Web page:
Jan 13 2009
Looking for a good college deal in this economy? Check out Kiplinger’s just-announced list of the best private, public, and liberal arts college values for 2009. The selections are based on a combination of academic quality and affordability and topping the lists are:
Liberal Arts Colleges
Nov 11 2008
At the end of August I had the amazing opportunity to spend some time with my family on the sunny beaches of Florida’s east coast. Knowing that I would be going off to college in two years we decided, instead of flying back to New York City, to pack up all of our luggage on top of our big, tan minivan, and drive home—stopping at seven different colleges along the way. My mom told me we had 4 days, and 5 nights to get back to New York City, and the rest was up to me. I was in charge of plotting, planning, mapping, and scheduling tours and hotels and everything. Although it was time consuming, with the help of Mapquest.com, I was able to map our way through seven schools of my choosing: Davidson, Wake Forest, UNC Chapel Hill, Duke, William and Mary, UVA and Georgetown.
I was initially really excited to visit certain schools (Duke, UVA), and others were just kind of on the way (Davidson, Georgetown). However, all of them sparked some interest. Before hitting each college, we read the 3-page summary in the Fiske Guide to College (I highly recommend it for a brief overview of TONS of colleges). So arriving at each campus, I already had some preconceived notions.
But after our 5-day East-Coast College Tour, I ended up falling in love with totally different colleges than I imagined. What I thought about a school on paper wasn’t necessarily consistent with the feelings I got once I was on campus. I realized that I could fit in a smaller school (like Davidson, with only 1,700 students) or a much larger school (UVA has approximately 22,000 students).
Getting a basic grip on the whole college thing was a great experience. I have no idea where I want to go, but I do know that a school can look and sound great on paper, but you might have a totally different opinion if you visit. Being able to actually walk around the campus (especially if you can sign-up for a tour) really gave me a feel for the different schools, and I would highly recommend seizing the opportunity if it arises.
Nov 07 2008
Being a senior, I am on the seemingly never ending task of selecting the right college to attend in the fall. With all these great universities to choose from, I have found myself wondering about the reasons for which I am selecting a college.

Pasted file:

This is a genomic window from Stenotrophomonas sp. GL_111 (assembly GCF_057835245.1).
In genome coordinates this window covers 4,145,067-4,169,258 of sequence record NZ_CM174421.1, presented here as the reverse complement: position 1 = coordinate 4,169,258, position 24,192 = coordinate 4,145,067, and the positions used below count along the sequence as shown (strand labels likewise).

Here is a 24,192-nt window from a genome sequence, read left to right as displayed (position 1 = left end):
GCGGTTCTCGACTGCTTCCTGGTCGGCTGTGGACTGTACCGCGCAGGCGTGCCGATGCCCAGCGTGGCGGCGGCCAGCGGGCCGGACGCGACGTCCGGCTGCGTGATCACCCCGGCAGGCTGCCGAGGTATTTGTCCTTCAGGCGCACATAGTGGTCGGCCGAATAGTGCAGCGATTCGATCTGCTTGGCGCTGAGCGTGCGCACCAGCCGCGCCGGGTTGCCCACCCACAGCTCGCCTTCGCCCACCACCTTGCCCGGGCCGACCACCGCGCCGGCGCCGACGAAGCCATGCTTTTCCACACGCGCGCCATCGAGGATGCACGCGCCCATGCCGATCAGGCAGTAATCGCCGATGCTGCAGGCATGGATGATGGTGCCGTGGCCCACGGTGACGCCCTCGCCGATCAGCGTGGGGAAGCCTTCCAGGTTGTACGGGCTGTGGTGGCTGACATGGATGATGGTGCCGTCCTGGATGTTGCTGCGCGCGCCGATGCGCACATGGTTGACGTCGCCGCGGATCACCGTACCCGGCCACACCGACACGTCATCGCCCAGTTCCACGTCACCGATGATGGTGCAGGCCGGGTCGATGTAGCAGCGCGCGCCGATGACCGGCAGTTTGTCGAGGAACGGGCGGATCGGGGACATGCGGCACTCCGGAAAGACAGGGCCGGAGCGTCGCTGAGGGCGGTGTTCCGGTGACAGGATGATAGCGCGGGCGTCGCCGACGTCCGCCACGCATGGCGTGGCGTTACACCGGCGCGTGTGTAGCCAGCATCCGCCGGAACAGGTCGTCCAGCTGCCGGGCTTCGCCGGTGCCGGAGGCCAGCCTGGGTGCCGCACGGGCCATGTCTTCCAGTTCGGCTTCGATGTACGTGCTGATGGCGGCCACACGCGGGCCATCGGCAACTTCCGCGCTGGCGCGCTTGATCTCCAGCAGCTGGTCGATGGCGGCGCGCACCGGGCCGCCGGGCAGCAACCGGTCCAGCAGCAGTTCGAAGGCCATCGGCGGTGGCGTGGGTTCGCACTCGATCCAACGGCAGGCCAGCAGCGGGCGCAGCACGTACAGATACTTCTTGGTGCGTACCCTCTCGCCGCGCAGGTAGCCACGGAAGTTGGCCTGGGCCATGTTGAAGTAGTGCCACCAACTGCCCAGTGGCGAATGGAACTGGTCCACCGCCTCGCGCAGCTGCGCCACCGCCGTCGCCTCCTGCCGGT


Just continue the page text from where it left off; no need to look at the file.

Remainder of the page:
Obviously being seventeen years old, friends and boyfriends have influence over the choices you make whether you realize it or not. I am currently sitting in a Berkeley dorm room wondering if I want to go to Berkeley because my best friend goes here, or if I want to go to Berkeley because I genuinely love the school.
To be completely honest, I have always been more of a city girl. I love to shop, eat at restaurants and surround myself with the sounds of a bustling city. When I picture myself at college, I have always pictured myself at a school like USC or USF. All of the sudden I find myself thinking that it would be best for me to be up in the free-loving town of Berkeley.
What causes this sudden shift? What causes this abrupt change in the thought process that I have had for so many years? I think that those two questions are better suited for a therapist or college counselor but as a young woman, I find them rather interesting. I like to think of myself as a mature, level headed young adult. And all of the sudden, all these plans that I have for myself have been over-ruled by a brief thought of spontaneity.
I guess the ultimate question that I am getting at is whether or not to run with this new found excitement. Do I abandon what I always thought would be the right path for myself and attend a smaller, private university? Or do I see myself fitting into Berkeley, California?
Taking the time to sort out all these thoughts is just one minor process involved with college. Compared to applications, essays, transcripts and interviews, ironically, this seems to be the hardest. There is always the fear that once you make a choice, it will be the wrong one. How do you move past that fear to bigger and greater things?
I don’t know the answer to that question, but through my blogging, I hope to find it!
Alex is a Youth Editor for Guide & Seek and a senior at Santa Margarita High School in Orange County, California. Her ultimate goal is to attend law school to become a sports and entertainment attorney, however, before that can happen she hopes to attend UC Berkeley or the University of Southern California in the fall.